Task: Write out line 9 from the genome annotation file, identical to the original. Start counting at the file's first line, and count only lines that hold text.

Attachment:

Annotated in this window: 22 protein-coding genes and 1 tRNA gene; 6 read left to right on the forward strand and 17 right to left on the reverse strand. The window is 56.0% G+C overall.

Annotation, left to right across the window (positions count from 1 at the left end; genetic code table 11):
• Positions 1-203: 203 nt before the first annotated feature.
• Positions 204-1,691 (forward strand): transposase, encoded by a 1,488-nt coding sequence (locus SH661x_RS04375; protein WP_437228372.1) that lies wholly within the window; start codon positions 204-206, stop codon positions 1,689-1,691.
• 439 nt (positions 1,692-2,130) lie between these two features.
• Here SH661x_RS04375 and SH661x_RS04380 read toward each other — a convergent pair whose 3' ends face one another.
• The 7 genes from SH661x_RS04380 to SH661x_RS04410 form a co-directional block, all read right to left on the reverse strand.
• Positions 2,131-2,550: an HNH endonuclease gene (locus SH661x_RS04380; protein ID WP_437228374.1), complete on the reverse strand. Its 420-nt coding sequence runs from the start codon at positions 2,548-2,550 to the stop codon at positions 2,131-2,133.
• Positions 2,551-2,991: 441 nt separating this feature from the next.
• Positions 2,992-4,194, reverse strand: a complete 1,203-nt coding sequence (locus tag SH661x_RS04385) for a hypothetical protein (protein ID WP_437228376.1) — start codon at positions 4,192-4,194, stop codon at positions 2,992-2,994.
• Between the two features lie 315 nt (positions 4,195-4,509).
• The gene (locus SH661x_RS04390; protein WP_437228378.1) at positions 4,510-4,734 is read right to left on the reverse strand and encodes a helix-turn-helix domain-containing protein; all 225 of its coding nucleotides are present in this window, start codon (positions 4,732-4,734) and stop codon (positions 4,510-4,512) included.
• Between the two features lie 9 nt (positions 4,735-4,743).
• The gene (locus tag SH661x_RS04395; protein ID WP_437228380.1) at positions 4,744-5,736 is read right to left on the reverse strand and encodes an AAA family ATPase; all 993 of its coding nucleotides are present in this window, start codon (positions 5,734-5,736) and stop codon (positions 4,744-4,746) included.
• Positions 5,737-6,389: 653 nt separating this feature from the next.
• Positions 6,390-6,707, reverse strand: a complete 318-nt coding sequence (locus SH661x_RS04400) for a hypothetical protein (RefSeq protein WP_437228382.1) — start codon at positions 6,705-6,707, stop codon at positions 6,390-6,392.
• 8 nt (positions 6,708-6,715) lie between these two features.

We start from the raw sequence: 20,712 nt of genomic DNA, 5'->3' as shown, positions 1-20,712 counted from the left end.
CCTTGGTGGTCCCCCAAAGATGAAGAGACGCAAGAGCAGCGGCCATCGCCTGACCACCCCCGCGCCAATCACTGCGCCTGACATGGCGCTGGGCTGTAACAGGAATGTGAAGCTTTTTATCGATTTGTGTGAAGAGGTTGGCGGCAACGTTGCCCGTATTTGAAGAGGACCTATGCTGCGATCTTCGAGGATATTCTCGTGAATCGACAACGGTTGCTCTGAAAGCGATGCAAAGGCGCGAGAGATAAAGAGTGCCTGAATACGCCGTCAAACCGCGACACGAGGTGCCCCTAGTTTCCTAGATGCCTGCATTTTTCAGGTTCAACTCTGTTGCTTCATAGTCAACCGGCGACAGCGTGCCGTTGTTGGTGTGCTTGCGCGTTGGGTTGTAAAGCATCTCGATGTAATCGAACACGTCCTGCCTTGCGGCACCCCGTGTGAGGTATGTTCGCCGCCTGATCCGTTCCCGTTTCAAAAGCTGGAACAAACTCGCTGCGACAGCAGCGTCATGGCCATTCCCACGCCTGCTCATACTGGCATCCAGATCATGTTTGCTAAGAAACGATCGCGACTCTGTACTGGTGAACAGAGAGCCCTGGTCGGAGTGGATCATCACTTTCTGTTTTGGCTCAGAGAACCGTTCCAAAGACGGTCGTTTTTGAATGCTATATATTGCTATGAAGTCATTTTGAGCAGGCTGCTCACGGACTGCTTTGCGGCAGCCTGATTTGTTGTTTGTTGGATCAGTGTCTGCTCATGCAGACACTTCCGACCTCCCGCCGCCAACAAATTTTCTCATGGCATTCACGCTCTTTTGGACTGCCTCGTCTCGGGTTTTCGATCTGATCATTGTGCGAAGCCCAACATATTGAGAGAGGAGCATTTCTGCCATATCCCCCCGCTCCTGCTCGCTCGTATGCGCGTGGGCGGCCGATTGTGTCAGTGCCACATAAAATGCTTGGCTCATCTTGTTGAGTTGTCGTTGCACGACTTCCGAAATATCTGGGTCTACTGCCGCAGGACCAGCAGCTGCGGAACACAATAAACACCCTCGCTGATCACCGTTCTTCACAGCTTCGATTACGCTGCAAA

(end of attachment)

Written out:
• Positions 2,551-2,991: 441 nt separating this feature from the next.